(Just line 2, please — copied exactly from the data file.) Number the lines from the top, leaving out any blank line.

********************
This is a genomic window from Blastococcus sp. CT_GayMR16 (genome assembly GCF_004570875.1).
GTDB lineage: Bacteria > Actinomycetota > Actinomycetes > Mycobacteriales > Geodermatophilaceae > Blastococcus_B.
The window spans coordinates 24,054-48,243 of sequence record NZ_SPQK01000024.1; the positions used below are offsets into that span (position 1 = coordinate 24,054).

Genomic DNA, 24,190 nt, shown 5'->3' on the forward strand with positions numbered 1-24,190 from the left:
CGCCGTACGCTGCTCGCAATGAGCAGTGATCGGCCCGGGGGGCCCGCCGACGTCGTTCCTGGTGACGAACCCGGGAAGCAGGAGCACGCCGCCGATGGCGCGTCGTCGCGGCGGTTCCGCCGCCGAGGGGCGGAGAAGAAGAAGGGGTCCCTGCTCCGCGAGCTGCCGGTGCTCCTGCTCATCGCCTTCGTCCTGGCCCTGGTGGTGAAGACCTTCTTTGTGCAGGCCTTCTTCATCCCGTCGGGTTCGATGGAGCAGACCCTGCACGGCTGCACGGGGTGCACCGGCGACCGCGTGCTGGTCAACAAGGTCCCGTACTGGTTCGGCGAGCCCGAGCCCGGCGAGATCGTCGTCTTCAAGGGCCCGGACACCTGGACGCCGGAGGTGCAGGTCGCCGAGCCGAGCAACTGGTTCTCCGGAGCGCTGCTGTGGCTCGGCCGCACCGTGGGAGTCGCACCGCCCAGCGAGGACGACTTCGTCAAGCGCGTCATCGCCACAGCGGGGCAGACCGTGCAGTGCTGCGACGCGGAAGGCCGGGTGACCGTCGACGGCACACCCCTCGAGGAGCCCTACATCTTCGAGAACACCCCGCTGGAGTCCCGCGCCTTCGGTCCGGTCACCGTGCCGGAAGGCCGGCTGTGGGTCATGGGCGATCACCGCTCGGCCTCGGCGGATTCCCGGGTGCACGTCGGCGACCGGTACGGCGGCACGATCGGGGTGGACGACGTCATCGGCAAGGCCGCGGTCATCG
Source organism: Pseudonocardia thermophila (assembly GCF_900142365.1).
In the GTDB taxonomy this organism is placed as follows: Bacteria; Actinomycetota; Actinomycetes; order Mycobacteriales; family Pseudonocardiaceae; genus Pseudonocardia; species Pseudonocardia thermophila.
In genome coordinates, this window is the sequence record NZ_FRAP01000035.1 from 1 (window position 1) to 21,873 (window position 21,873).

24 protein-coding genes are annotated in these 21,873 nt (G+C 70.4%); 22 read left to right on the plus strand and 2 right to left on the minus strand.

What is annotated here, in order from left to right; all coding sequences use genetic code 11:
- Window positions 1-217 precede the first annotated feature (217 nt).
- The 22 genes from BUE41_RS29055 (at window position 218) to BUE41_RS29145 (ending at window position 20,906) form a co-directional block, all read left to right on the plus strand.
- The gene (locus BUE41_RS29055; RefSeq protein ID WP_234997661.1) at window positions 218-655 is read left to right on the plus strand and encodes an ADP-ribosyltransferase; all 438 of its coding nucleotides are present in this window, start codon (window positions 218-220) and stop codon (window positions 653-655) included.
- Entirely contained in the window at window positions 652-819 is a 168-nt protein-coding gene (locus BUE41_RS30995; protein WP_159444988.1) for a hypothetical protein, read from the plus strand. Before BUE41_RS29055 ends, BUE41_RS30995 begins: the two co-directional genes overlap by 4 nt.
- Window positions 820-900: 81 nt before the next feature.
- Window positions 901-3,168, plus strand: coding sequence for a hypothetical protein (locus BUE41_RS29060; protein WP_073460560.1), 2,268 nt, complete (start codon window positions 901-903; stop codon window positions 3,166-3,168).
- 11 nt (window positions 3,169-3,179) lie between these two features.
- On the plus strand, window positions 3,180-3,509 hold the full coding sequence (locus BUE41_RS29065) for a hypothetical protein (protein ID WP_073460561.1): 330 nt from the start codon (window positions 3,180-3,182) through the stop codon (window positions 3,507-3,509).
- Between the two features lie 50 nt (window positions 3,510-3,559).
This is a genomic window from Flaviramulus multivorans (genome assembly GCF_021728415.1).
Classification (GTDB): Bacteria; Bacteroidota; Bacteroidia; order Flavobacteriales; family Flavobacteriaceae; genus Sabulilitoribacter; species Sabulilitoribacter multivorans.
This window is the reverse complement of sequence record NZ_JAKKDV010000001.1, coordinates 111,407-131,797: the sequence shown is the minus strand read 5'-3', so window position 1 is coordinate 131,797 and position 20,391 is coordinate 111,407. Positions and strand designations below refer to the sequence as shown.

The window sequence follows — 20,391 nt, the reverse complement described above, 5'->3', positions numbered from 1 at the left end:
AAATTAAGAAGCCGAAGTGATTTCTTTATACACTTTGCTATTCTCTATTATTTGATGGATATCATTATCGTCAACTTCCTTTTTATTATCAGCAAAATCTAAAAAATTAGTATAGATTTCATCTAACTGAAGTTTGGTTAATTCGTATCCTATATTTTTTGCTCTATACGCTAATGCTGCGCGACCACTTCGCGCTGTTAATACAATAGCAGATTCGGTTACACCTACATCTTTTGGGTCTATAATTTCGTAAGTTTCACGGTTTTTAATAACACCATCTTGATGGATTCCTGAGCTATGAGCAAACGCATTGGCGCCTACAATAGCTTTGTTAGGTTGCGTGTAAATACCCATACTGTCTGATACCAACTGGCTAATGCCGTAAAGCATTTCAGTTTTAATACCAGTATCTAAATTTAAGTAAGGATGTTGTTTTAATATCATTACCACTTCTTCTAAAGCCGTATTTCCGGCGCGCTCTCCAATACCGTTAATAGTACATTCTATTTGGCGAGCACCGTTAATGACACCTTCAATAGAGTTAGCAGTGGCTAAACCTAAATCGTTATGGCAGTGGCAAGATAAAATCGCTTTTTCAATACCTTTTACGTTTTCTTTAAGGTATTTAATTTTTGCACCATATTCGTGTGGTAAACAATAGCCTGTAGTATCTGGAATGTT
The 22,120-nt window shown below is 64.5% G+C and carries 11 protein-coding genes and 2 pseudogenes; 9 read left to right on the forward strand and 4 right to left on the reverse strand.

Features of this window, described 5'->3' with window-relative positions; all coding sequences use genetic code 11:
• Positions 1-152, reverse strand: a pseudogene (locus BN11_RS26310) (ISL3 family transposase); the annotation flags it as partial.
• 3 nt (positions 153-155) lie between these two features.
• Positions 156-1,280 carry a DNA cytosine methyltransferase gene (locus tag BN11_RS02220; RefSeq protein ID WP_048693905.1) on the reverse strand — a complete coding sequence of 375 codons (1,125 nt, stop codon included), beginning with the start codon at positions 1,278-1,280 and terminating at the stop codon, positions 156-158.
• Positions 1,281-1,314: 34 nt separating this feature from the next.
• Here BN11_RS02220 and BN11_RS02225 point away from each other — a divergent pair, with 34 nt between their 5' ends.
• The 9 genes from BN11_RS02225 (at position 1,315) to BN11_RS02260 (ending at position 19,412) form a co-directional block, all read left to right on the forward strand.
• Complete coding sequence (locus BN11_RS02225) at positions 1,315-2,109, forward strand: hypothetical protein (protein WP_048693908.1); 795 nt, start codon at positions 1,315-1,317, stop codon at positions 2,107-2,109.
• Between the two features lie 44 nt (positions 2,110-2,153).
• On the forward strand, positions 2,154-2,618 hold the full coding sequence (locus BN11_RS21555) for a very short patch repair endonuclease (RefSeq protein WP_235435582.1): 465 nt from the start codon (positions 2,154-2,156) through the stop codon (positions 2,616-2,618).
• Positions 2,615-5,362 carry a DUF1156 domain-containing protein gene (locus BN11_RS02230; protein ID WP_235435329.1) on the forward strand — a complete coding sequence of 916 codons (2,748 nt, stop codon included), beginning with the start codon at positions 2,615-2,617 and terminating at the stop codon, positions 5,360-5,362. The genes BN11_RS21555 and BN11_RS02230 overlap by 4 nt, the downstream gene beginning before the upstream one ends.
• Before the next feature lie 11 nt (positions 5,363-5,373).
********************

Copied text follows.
GTDB lineage: Bacteria > Actinomycetota > Actinomycetes > Mycobacteriales > Geodermatophilaceae > Blastococcus_B.